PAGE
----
It’s difficult to argue with the stats for Phantom of the Opera: the longest running musical in Broadway history; a worldwide audience of over 130million; a string of awards as long as the launch night queue for the latest iPhone.
And judging by the rousing reception this reinvigorated production received at the Playhouse as part of a UK tour, 25 years after it first premiered at Her Majesty’s Theatre, London back in 1986, it seems to have lost none of its power to captivate an audience.
Yet, as a Phantom virgin I have to confess that the show doesn’t float my boat, the better known melodies - The Music of the Night; The Phantom of The Opera; All I Ask of You-haunting enough, but the overall tone of the piece too bombastic, and not dark enough, for what, after all, is meant to be a chilling, suspense-filled Beauty and the Beast Gothic horror about romantic obsession.
I also found the tongue in cheek opera parodies a little on the fussy side, and there are times elsewhere, (when all three leads are on stage at the same time), where the result is a musical soundclash in which they succeed in drowning each other out.
Much has been made of the fact that this new production, directed by Laurence Connor, (who made such a fine job of Oliver!, and keeps the suspense ticking along nicely here ),boasts a new visual style thanks to Paul Brown’s design.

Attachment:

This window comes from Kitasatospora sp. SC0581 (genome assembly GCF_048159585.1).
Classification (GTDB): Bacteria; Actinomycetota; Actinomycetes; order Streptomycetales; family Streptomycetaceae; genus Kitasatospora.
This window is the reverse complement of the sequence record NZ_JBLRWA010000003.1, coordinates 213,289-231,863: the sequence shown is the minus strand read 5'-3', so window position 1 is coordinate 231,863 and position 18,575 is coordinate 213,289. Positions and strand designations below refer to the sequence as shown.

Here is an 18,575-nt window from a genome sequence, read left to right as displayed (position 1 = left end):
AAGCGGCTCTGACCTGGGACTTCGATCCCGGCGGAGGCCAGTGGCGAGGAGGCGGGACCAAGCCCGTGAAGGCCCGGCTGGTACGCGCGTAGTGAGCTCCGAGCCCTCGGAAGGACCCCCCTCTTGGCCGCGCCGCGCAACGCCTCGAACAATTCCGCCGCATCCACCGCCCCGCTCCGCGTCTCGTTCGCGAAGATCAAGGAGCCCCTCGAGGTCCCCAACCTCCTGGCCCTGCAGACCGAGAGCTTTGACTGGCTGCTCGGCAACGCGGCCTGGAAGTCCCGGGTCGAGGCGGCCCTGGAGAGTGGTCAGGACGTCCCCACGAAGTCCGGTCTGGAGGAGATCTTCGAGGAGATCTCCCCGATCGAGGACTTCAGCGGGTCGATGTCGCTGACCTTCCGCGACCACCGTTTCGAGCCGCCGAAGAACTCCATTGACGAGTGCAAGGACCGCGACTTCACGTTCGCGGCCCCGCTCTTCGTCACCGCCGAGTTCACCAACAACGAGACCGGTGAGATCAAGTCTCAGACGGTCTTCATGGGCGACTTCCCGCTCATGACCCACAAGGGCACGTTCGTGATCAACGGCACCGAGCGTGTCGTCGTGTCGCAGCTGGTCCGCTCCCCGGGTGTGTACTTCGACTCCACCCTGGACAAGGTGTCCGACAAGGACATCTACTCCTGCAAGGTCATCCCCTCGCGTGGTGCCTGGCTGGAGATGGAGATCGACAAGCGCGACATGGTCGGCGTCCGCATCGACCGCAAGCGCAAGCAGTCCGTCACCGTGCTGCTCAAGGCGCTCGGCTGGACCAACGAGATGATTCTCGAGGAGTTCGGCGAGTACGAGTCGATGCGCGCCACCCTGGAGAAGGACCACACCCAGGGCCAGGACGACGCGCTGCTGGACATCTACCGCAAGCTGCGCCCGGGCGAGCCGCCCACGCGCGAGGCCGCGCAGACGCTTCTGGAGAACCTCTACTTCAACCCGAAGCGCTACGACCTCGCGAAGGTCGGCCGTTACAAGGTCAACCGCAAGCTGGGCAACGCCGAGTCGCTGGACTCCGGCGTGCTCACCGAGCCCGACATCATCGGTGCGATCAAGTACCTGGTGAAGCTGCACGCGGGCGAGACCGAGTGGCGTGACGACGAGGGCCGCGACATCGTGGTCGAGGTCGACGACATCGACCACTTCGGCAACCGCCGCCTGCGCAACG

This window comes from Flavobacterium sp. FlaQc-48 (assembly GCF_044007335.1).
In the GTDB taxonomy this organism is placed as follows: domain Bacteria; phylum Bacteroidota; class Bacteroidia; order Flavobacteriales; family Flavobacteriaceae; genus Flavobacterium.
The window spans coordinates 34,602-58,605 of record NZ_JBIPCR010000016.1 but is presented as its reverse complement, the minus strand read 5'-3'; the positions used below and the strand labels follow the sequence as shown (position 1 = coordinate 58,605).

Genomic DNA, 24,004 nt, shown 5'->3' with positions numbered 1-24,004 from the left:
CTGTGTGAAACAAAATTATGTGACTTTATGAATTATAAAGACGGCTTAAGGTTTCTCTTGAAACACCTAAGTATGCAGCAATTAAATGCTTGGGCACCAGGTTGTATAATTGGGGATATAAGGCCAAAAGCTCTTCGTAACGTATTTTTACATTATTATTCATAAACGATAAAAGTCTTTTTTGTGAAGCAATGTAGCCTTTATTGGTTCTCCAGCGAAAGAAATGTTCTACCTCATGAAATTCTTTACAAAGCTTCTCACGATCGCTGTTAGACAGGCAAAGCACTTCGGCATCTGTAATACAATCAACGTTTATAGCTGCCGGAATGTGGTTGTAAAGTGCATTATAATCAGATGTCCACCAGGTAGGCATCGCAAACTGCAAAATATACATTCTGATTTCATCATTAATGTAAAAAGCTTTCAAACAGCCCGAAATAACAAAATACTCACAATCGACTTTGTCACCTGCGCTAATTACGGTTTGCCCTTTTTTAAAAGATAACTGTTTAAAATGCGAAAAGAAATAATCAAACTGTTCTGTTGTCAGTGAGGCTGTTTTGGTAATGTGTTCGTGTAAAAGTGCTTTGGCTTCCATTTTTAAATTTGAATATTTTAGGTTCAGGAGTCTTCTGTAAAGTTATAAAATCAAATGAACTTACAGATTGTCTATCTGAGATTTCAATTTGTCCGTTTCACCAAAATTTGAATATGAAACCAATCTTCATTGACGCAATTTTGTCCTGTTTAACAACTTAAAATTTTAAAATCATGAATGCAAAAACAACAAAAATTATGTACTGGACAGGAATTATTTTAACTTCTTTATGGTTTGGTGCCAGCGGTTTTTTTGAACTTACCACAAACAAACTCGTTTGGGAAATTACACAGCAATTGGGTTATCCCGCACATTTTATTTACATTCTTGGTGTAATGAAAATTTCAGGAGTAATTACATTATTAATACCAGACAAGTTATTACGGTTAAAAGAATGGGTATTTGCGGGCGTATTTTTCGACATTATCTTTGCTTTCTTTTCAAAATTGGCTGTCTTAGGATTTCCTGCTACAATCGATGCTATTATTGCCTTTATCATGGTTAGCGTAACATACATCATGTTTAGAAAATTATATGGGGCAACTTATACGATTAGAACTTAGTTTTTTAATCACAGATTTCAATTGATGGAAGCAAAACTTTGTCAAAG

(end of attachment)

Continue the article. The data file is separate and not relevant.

Having not clapped eyes on the original I’m in no position to judge whether it’s an improvement or not. Although I’m reliably informed the famous chandelier overhead, while still intact, isn’t used as spectacularly as it was previously to scare the bejesus out of the audience.
But Brown’s intricate, revolving, cut and shut set, whether backstage at the Opera House, or depicting the Phantom’s candlelit lair is an atmospheric enough backdrop for the love triangle our tortured musical monster finds himself caught up in as he tries to woo Katie Hall’s operatic songbird, Christine.
Cast-wise there’s no denying the quality on show here. Veteran Phantom star John Owen-Jones brings real vocal horsepower and empathy to the tortured “creature of the night” . Simon Bailey is also in fine form as Christine’s rather less maniacal love interest Raoul, while Hall herself brims with star quality.
But like I said the show failed to bowl me over. That said, it’s easy to see the appeal that has kept it running for a quarter of a century.
The Phantom of the Opera, Edinburgh Playhouse, Edinburgh, until Oct 20. Tel: 0844 871 3014